1. Brain edema, increased ICP, and herniation

2. Hydrocephalus

3. Seizures

4. Hemorrhagic transformation

5. Recurrent infarction

6. Recurrent hemorrhage

7. Other

B. Early medical complications

1. Cardiac

2. Gastrointestinal

3. Pulmonary

4. Electrolyte

5. Other

C. Chronic neurologic sequelae

D. Chronic medical sequelae

07. Treatment of patients with stroke

A. Outpatient management

1. Patient educational materials

B. Medical therapies to prevent stroke

1. Antiplatelet agents

a. Aspirin

b. Clopidogrel

c. Ticlodipine

d. Dipyridamole

e. Cilostazol

f. Prasugrel

g. Ticagrelor

h. Others

2. Anticoagulant agents

a. Warfarin

b. Heparin

c. LMW heparins

d. Direct thrombin inhibitors

e. Factor X inhibitors

3. Thrombolytic agents

4. Neuroprotective agents and other acute treatments

5. Cardioactive agents

6. Medications to prevent stroke by treating risk factors

a. Hyperlipidemia

b. Diabetes mellitus

c. Hypertension

d. Smoking

e. Hyperhomocysteinemia

f. Antiinflammatory

g. Alcohol dependence and detoxification

7. Medications to treat autoimmune diseases and vasculitis

8. Medications to treat complications of stroke

a. Anticonvulsants

b. Antidepressants

c. Brain edema and increased ICP

i. Hypertonic saline

ii. Mannitol

9. Medications to Boost or restore neurologic function or to

augment rehabilitation

10. Medications to prevent rebleeding or vasospasm following a


a. Aminocaproic acid

b. Tranexamic acid

c. Nimodipine

11. Antimigraine medications

12. Vitamins

13. Interactions between medications

C. Hyperacute treatment of ischemic stroke

1. Emergency department

a. Intravenous thrombolytics

b. Intra-arterial thrombolytics

c. Mechanical thrombectomy

d. Anticoagulants and antiplatelet agents

e. Antihypertensives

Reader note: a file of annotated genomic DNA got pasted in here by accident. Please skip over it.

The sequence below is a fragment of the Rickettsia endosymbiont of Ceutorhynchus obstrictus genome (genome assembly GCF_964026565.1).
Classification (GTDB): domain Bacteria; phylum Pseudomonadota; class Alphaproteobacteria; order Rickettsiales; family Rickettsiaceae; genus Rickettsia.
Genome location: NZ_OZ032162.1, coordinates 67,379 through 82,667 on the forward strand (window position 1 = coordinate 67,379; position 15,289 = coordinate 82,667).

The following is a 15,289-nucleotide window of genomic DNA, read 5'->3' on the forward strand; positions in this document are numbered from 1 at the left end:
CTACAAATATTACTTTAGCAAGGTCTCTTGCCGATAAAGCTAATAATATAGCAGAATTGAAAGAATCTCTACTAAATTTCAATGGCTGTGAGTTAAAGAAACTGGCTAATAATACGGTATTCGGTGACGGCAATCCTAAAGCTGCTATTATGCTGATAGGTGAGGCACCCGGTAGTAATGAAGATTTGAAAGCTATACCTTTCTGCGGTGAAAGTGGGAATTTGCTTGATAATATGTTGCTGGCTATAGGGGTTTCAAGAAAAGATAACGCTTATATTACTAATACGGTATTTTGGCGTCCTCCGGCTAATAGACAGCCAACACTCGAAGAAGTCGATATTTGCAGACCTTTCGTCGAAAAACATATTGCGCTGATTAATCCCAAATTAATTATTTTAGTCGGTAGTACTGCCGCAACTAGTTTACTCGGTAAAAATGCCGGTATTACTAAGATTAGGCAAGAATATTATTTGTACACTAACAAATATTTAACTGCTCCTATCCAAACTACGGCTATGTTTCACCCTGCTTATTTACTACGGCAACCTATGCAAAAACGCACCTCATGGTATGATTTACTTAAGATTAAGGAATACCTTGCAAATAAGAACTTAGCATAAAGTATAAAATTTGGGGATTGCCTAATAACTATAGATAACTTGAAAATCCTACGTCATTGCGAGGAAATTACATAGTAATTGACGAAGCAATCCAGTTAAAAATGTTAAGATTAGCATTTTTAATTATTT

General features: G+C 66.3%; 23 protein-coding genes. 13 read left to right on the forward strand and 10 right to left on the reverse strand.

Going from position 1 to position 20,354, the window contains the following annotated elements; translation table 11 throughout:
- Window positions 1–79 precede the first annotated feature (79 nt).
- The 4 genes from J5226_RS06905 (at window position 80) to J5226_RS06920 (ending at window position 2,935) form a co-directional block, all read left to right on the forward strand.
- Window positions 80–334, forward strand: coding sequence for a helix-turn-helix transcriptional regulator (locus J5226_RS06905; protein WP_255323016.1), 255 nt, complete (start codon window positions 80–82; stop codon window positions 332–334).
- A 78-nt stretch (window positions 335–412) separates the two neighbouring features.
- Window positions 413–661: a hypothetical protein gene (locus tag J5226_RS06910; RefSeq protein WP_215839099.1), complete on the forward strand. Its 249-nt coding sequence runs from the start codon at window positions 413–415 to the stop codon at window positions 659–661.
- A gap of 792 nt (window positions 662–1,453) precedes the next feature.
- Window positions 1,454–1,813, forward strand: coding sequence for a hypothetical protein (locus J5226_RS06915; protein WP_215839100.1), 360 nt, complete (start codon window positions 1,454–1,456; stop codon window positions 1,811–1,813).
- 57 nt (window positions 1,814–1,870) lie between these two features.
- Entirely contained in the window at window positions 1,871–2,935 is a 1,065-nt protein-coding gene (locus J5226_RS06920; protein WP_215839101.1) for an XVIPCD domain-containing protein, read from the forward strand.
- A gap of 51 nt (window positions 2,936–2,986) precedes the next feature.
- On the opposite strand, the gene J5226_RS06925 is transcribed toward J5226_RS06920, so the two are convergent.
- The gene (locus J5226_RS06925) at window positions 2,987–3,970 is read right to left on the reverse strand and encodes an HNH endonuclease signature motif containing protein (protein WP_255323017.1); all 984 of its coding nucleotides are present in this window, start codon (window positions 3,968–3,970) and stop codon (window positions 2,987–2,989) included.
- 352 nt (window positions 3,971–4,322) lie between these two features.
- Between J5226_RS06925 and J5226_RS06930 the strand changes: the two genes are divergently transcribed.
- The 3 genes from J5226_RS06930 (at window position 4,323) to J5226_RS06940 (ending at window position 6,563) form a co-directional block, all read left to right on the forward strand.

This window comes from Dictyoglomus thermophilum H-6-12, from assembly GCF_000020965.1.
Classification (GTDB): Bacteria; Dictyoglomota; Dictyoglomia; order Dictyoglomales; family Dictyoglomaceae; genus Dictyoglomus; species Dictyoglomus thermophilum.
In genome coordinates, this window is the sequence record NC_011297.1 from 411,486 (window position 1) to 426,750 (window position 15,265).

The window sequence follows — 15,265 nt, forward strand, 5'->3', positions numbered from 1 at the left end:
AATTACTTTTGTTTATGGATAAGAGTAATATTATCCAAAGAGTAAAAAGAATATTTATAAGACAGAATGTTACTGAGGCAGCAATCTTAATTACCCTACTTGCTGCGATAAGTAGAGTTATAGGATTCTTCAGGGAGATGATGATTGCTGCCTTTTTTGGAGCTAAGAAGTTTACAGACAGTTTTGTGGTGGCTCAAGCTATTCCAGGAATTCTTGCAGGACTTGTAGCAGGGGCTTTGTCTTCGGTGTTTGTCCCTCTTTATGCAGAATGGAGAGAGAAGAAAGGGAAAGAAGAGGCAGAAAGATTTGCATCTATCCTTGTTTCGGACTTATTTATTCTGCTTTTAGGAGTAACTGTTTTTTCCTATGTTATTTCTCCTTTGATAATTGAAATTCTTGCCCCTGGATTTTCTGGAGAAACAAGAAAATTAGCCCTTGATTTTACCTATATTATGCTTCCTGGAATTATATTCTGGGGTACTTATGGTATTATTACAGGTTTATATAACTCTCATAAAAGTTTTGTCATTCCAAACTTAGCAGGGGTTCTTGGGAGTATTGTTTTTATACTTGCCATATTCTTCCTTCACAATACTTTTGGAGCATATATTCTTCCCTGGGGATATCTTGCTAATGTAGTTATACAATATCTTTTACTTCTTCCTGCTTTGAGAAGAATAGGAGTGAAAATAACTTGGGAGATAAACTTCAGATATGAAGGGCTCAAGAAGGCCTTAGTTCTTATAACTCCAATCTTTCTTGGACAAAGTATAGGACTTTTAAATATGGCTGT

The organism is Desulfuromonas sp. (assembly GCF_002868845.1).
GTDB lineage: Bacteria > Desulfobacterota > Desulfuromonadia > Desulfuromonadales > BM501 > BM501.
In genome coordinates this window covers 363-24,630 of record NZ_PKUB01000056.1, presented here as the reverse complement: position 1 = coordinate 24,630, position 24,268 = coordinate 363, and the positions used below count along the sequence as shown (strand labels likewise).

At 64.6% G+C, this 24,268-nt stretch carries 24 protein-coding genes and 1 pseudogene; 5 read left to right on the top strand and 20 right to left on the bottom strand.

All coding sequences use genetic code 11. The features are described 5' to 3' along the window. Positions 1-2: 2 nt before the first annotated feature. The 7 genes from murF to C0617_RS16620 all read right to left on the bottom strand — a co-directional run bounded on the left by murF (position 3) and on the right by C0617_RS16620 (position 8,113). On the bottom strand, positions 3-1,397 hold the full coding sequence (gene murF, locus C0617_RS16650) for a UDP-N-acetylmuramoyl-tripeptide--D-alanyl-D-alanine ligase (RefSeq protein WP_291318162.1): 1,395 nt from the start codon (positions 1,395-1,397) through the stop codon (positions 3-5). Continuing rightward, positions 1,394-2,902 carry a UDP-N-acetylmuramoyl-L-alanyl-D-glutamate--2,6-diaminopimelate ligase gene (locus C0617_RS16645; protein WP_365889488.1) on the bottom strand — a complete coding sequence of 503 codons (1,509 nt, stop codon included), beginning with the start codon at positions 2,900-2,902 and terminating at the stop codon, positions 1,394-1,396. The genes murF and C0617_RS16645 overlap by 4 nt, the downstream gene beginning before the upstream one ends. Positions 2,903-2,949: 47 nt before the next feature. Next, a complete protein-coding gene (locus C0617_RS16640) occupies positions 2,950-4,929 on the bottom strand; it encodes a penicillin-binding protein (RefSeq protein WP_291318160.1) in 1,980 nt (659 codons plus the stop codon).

f. Anticonvulsants

g. Other

2. Hospitalization – general management

a. Prevention of recurrent stroke

b. Prevention of deep vein thrombosis and pulmonary


c. Blood pressure management

d. Treatment of complications

e. Treatment of comorbid diseases

f. Treatment of risk factors for stroke

g. Other

3. Intensive care unit

a. Osmotic agents

b. Steroids

c. Sedation

d. Blood products

e. Anti-vasospasm therapy

f. Management of ventriculostomy

g. Temperature control

h. Antiarrhythmics

i. Ventilator management

j. Pressors

k. Antibiotics

l. Other

4. Neurosurgical management

a. Hemorrhage

i. Evacuation

ii. Ventriculostomy

b. Ruptured aneurysms

i. Management of vasospasm

c. Vascular malformations

d. Surgical treatment of brain edema – decompressive


e. Other

D. Chronic care

1. Antidepressants

2. Sedatives

3. Stimulants

E. Treatment of venous thrombosis

F. Treatment of spinal cord vascular disease

G. Treatment of pituitary apoplexy

H. Professionalism, ethics, systems-based practice

1. Palliative care

2. End-of-life decisions

3. Advanced directives, informed consent, regulations

4. Other

08. Recovery, regenerative approaches, and rehabilitation

A. Functional assessment

B. Regeneration and plasticity

C. Predicting outcomes

D. Pharmacologic effects on recovery